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October 26th 2010 print

Campaign countdown

Mark Steyn: “So we’re not facing ‘decline’. We’re already in it. What comes next is the ‘fall’ – sudden, devastating, off the cliff. That’s why this election is consequential.”

Mark Steyn on the November US elections:

So we’re not facing “decline”. We’re already in it. What comes next is the “fall” – sudden, devastating, off the cliff. That’s why this election is consequential – because the Obama-Pelosi-Reid spending spree made what was vague and distant explicit and immediate. A lot of the debate about America’s date with destiny has an airy-fairy beyond-the-blue-horizon mid-century quality, all to do with long-term trends and other remote indicators. In reality, we’ll be lucky to make it through the short-term in sufficient shape to get finished off by the long-term. According to CBO projections, by 2055 interest payments on the debt will exceed federal revenues. But I don’t think we’ll need to worry about a “Government of the United States” at that stage. By 1788, Louis XVI’s government in France was spending a mere 60 per cent of revenues on debt service, and we all know how that worked out for the House of Bourbon the following year.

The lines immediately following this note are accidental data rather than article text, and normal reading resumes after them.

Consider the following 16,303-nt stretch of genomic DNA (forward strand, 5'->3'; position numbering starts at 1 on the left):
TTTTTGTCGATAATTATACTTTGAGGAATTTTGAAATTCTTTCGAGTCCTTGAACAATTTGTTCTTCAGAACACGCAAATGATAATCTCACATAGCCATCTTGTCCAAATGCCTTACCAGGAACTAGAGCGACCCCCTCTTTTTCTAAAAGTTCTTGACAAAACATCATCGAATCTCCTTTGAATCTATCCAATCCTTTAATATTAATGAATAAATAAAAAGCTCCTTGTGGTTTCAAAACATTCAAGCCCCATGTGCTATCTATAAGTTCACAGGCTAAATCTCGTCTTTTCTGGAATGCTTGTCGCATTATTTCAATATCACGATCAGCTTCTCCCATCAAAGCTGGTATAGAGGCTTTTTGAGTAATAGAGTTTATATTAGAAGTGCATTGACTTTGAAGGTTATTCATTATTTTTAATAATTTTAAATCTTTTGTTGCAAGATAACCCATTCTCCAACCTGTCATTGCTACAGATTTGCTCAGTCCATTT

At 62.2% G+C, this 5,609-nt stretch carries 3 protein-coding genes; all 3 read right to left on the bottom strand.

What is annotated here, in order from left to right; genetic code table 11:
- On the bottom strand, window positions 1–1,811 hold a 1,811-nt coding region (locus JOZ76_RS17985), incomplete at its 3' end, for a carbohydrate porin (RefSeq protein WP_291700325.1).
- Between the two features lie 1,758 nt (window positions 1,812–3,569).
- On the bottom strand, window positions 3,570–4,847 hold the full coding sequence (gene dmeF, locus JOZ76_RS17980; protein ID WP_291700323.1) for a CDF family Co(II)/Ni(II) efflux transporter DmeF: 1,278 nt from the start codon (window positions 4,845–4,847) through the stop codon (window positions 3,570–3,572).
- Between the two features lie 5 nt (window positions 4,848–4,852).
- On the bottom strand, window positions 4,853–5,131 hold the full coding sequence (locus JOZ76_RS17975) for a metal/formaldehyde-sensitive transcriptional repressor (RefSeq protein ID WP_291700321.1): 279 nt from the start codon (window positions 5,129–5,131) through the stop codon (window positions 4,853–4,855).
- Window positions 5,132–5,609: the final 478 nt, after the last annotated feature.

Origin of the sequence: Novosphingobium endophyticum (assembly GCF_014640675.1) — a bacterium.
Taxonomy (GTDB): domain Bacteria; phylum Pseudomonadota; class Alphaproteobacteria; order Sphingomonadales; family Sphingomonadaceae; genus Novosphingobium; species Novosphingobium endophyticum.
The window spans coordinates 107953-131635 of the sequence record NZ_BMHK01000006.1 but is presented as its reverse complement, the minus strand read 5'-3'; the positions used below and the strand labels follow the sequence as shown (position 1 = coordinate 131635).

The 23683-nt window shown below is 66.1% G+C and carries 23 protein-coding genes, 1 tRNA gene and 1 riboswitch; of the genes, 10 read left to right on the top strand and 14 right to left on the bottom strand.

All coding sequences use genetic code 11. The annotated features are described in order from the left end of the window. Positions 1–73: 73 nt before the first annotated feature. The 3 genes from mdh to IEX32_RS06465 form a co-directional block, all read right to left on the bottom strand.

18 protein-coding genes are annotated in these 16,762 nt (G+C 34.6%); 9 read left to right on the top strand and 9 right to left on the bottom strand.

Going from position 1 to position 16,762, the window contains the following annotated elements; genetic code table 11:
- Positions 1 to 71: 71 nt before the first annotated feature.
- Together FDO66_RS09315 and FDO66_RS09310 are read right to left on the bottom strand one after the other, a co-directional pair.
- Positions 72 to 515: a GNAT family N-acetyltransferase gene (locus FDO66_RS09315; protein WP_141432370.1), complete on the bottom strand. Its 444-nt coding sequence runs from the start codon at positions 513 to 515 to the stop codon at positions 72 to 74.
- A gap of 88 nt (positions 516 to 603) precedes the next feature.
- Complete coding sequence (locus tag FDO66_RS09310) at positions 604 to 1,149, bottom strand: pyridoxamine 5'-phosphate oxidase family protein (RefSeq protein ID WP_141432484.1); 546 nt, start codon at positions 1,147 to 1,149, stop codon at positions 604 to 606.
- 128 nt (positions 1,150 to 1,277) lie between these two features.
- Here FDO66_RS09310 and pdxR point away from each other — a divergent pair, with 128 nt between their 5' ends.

In other words, forget about mid-century. Within a decade, the United States will be spending more of the federal budget on its interest payments than on its military. You read that right: more on debt service than on the armed services. According to the CBO’s long-term budget outlook, by 2020 the government will be paying between 15 and 20 per cent of its revenues in debt interest. Whereas defense spending will be down to between 14 and 16 per cent. And even those figures are premised on an optimistic assumption of resumed economic growth but continued low interest rates.

So hold that thought: within a decade, the United States will be spending more on interest payments on the federal debt than it does on the military – and that’s not because the Pentagon is such a great bargain. In 2009, the United States accounted for over 43 per cent of the world’s military expenditures. So, within a few years, America will be spending more on debt interest than China, Britain, France, Russia, Japan, Germany, Saudi Arabia, India, Italy, South Korea, Brazil, Canada, Australia, Spain, Turkey and Israel spend on their militaries combined. The superpower will have evolved from a nation of aircraft carriers to a nation of debt carriers.

Read Mark Steyn’s “Campaign Countdown: it starts with the money” at SteynOnline.com